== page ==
Wednesday, June 7, 2017

Clay Carr - Second All Around Champion of the World

          Clay Carr is not a household name (like many of his contemporaries) when discussions about old-time rodeo greats are held. However, this quite and unassuming man was a two-time World All Around Champion Cowboy (1930 and 1933), won World Championships in saddle bronc riding in 1930 and steer roper in 1931 and 1940, competed in six events (saddle bronc riding, single steer roping, steer wrestling, team roping, calf roping and wild cow milking) and was (in his day) called a throw-back from the old-time cowboys who came before him. Clay was the real deal.
He was born April 18, 1909 in Farmersville, California and grew up working on the Gill Ranch. He competed in his first rodeo at Visalia in 1928 and within two years, was the second man to win the honor of All Around Champion of the World (Earl Thode was first in 1929). Most of his adult life, he lived on his California ranch near Visalia, where he also rodeoed out of.
In spite of being such a versatile and accomplished cowboy, one of the reasons you may not hear as much about Clay is that he went about his business without much fanfare. Some men have the spotlight follow them wherever they go (even cultivating and craving it), while others go humbly about their business. Clay was the latter.
Author Clifford Westermeier wrote of Clay in 1947, “Clay Carr, holder of the Jo Mora Salinas Trophy, is a strange man, difficult to meet and extremely hard to get acquainted with. He is, without a question, one of the great cowboys of the age; a man of many complexes, one of which is inferiority; yet he is one of the smartest, shrewdest, and cleverest individuals is rodeo. He has an air of indifference toward the desires and opinions of others, and appears to lead a rather lonely life, perhaps because he has a very suspicious nature? In spite of this, Clay has the respect and admiration of everyone in the business and is regarded as a very tough customer in a business deal, fight, or a poker game.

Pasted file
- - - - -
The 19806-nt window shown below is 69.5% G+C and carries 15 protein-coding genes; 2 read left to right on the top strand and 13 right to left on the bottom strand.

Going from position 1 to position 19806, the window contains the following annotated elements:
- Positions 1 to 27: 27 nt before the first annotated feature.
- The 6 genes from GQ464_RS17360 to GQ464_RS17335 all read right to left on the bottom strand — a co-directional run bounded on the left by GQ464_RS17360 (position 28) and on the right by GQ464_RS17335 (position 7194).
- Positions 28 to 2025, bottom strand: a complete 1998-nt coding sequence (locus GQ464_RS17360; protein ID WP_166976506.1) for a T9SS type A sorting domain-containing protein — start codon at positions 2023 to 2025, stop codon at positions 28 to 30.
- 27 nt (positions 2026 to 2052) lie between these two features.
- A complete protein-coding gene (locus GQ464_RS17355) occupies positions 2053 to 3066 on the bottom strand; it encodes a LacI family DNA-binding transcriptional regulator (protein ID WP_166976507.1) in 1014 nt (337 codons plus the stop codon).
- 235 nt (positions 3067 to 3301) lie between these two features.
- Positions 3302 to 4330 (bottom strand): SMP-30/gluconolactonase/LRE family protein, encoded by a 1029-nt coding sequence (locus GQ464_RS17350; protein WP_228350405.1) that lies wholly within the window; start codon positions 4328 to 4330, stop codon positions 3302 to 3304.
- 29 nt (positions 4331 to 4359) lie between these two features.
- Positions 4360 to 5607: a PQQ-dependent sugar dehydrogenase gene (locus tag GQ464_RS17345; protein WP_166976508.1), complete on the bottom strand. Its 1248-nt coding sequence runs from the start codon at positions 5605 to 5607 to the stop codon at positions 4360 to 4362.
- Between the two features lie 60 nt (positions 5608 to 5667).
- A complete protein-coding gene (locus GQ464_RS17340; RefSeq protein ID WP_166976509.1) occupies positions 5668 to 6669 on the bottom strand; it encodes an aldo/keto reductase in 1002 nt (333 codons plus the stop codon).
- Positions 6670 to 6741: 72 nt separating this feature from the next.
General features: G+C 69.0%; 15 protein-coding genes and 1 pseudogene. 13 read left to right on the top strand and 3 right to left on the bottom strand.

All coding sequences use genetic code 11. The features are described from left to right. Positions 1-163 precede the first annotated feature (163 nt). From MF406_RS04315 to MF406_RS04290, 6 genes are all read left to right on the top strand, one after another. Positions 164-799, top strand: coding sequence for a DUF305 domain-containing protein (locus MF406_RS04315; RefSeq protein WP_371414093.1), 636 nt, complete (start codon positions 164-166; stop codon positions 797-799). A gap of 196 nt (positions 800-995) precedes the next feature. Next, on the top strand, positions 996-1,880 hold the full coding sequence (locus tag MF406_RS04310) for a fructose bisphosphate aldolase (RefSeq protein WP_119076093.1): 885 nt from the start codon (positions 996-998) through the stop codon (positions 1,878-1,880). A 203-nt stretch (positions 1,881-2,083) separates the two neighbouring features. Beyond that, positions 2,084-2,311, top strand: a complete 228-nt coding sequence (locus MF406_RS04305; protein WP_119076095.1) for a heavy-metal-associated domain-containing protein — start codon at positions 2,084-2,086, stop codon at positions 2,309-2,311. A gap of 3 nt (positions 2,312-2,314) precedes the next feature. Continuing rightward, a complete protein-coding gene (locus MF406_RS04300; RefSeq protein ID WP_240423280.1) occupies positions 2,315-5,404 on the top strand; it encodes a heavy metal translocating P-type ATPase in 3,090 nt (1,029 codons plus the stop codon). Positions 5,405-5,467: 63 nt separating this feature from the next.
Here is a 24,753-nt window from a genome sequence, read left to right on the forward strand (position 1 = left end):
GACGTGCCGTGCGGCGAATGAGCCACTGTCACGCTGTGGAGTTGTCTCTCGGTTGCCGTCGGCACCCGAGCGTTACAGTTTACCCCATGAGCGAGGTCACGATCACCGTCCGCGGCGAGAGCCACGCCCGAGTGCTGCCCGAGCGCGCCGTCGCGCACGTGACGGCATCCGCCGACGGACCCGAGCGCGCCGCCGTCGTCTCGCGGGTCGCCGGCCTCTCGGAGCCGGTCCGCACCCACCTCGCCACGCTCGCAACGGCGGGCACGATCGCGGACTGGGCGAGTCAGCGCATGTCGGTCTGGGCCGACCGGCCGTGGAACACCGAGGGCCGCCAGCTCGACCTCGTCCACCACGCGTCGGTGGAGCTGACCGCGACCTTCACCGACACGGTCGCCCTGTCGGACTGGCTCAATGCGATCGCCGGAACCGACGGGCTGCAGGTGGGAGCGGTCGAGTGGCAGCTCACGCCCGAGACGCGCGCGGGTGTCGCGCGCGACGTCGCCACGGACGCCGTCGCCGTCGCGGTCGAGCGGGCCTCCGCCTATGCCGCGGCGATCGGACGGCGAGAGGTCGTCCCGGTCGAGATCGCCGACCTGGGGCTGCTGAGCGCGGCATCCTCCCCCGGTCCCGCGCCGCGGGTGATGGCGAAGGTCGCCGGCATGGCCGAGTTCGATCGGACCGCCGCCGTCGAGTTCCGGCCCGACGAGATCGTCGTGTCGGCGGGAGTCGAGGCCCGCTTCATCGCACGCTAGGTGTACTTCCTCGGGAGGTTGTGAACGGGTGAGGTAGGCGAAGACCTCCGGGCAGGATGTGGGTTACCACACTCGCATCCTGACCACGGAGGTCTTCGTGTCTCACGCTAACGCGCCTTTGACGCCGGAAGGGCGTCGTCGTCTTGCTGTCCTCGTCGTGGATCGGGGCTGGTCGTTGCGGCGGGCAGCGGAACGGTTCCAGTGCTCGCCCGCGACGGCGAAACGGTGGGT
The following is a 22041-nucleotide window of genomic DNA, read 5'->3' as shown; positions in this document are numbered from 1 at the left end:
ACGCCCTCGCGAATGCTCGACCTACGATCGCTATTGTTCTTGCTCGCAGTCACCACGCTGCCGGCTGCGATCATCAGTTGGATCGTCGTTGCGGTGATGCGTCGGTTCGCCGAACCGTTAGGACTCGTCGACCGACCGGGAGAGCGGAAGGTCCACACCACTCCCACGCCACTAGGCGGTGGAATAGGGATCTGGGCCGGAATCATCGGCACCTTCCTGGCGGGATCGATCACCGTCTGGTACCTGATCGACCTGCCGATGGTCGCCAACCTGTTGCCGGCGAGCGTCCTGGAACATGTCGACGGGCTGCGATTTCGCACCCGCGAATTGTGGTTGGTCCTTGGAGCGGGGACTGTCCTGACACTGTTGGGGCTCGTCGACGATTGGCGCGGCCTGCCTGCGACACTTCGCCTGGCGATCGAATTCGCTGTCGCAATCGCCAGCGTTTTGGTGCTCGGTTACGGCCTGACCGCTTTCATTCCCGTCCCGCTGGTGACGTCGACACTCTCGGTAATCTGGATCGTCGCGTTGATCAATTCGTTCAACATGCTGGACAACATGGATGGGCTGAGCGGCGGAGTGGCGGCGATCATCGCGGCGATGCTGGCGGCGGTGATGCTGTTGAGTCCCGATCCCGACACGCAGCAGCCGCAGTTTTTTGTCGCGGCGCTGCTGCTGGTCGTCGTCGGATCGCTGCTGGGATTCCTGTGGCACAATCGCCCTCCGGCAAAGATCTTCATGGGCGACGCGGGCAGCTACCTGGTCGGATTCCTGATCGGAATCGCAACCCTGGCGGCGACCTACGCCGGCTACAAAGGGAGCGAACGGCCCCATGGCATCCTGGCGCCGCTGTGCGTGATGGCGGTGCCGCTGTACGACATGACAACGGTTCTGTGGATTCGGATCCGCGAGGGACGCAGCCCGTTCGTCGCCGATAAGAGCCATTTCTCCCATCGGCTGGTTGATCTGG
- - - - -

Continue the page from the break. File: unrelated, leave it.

“One does not try to figure out this man of moods, but rather accepts whatever friendship he offers; one is flattered by any politeness, consideration, interest, or attention he may show. He seldom goes east to contest, but in the West and particularly at the California shows, he is a master and can “take,” in his own inimitable way, most of the boys competing against him.”
Following his death in 1957, the Visalia Times-Delta wrote, “He was not a man for sentiment and cared little about his own personal aggrandizement.”
Roger Bean of San Francisco once said Clay, “...was not of the new breed, but was somewhat of a throwback to the old-time cowboy.”
Not one to worry much about the opinion others, Carr, at times, wore unusual hats for a cowboy of that era. One hat he wore for a while had a very wide brim and low crown (similar to that of a Quaker, or more recently might be thought of as a modern “buckaroo” style hat) and another he often sported was a fedora style—at the opposite end of the spectrum. It is thought he wore these simply because they were available and definitely not to make any sort of a statement. Little things like this only added to the strangeness and separateness of this great cowboy.
Although the Bowman brothers from Arizona have been credited with hauling the first horse trailer seen on the rodeo circuit in the 1920s, Clay was known as having one of the first “nice” ones. His was constructed of metal (unheard of at the time). It was a one-horse trailer that stood out from the few being hauled at the time and was reported to have been “neatly painted and stylish.” This was also out of the norm back then.
Although he was a full-time rancher and tough rodeo competitor in the West, Carr did take a few extended rodeo trips, most notably to Australia, England and back East where he won his All Around and World Championships. He was known as a versatile competitor (competing at both ends of the arena) and was counted to be “in the money” most anywhere he went.
The fledgeling Cowboy Turtles Association (organized in 1936), which is the predecessor of today’s Professional Rodeo Cowboy Association, received Clay’s support. He signed up and was member number fifty-five. Clay wound up competing in rodeo for over twenty-five years.
Carr served in World War II as a Marine in the South Pacific. In 1948, he married Eleanora Curtis, from the well-known Curtis rodeo family. Sadly, on his birthday in 1957, Clay Carr, one of the best (and possibly most mis-understood) cowboys from the early days of rodeo passed away from a heart attack.
Because a he shied from the spotlight, may have been a little reserved and different, he never received the wide-spread recognition like many of similar accomplishment have. Sadly, his is not a name often talked about in discussions of rodeo history today. This does not mean however that a man of such great talent went completely unnoticed. As an All Around World Champion, Clay Carr was inducted in the ProRodeo Hall of Fame in 1979.

Jim Olson (c) 2017